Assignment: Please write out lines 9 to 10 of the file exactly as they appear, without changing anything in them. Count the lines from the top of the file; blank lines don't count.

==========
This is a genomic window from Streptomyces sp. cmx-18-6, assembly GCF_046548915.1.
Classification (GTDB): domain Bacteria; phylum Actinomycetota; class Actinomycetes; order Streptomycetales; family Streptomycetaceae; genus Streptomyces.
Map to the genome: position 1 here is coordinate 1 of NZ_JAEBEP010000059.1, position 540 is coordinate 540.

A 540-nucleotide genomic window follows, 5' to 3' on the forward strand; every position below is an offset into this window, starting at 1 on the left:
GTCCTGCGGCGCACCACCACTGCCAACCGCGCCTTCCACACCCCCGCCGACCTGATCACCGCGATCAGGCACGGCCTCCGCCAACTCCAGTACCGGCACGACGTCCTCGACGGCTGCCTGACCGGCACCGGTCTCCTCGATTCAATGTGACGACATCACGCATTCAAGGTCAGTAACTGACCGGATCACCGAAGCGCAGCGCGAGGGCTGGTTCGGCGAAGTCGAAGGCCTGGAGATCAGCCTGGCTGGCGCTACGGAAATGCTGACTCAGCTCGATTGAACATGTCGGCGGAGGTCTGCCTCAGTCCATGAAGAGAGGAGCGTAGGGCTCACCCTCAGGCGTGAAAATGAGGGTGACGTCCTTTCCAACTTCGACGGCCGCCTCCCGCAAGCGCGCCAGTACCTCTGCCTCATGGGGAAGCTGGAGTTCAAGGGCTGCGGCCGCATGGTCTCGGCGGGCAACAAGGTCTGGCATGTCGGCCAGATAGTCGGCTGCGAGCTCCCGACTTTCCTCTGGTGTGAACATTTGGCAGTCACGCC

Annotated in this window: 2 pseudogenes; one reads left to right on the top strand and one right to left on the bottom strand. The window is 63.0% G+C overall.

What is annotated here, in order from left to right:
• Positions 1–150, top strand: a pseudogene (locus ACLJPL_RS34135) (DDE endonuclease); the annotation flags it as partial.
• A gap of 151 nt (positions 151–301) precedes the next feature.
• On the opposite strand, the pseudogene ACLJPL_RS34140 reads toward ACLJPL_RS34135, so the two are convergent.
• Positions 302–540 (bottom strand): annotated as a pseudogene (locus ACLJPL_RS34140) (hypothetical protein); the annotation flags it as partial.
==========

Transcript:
• A gap of 151 nt (positions 151–301) precedes the next feature.
• On the opposite strand, the pseudogene ACLJPL_RS34140 reads toward ACLJPL_RS34135, so the two are convergent.